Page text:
Once again, I’ve started a post, trying to tell my story, headed in a specific direction, and ending up somewhere I never intended to go. I followed my emotions because it is not my story I want to tell, so much as, what it feels like to be an adoptee. I followed my emotions, because, after over 20 years of having my birthmother in my life, it surprises me that it can still hurt like it sometimes does. I hope by sharing, others will see they are not alone, and parents will take a closer look at their own children, will understand, we don’t always talk about it. Sometimes we don’t know how, and sometimes, we just can’t.


Posted by on October 20, 2011 in Adoption, adoptive parents


Tags: , , , , ,

3 responses to “I Wish I had Known Then

  1. The adopted ones

    October 20, 2011 at 11:11 pm

    We are all so unique and it just shows you can’t just apply a label or assume that what someone feels at 5, 10, 25, 35 or 50 will be the same each time.

    I have vivid memories of when I was little wanting to know, hurt feelings, rejection feelings, fantasies and all that go with it. At the same time I accepted I would never know while still checking the personal section of the paper on my birthday each year – hoping against hope. I did let mom and dad know I needed questions answered and they got some answered for me. I was fine and not fine but accepting the reality.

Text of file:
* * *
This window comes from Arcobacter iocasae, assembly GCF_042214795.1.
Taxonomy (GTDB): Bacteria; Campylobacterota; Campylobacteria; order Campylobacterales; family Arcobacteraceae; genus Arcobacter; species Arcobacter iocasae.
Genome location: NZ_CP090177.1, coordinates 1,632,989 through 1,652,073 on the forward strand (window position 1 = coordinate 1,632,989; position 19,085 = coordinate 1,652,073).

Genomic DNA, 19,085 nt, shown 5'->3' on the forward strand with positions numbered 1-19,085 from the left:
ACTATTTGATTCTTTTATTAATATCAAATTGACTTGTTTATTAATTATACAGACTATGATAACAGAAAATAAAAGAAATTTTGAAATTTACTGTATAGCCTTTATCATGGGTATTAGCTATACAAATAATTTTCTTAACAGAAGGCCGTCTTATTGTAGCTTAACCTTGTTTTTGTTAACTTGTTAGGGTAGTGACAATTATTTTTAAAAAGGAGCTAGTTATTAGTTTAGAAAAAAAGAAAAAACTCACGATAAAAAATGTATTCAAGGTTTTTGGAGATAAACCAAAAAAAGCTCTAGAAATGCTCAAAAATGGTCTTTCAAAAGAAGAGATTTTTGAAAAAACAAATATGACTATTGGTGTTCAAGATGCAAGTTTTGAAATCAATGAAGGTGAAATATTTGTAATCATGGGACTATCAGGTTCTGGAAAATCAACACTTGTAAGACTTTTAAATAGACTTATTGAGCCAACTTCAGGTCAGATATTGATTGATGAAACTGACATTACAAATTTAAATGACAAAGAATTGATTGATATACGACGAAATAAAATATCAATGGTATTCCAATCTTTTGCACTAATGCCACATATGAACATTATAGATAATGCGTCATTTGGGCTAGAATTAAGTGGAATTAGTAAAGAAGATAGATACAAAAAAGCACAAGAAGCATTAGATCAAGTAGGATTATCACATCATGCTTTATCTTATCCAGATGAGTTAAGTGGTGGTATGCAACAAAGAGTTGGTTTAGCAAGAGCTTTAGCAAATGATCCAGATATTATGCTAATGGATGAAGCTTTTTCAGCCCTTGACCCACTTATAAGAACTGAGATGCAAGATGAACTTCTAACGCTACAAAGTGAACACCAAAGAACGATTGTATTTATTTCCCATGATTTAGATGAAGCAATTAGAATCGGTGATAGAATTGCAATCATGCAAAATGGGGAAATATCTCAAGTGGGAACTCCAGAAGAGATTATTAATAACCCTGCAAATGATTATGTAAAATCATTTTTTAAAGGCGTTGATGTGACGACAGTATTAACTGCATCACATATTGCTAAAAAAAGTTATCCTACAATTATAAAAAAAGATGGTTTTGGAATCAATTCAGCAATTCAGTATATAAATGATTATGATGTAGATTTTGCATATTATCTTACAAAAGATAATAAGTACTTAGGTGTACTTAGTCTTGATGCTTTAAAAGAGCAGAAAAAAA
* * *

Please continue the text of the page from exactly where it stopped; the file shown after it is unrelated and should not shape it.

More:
We all just do the best we can and go on with life – doesn’t change what we wanted or didn’t want – you have to life life anyway. That’s why my mind is always blow away that people use the good experience vs bad experience to label us.

    You should write more often…


  2. shadowtheadoptee

    October 21, 2011 at 1:43 pm

    Yes, when I hear people wanting to label an adoptee’s experience, I have to wonder why they feel that need. As adoptees, our grief, our curiosity, is ours, and has nothing to do with our APs. That’s what APs don’t seem to understand. they can’t stop us from grieving. All they can do is help us get through it; deal with it.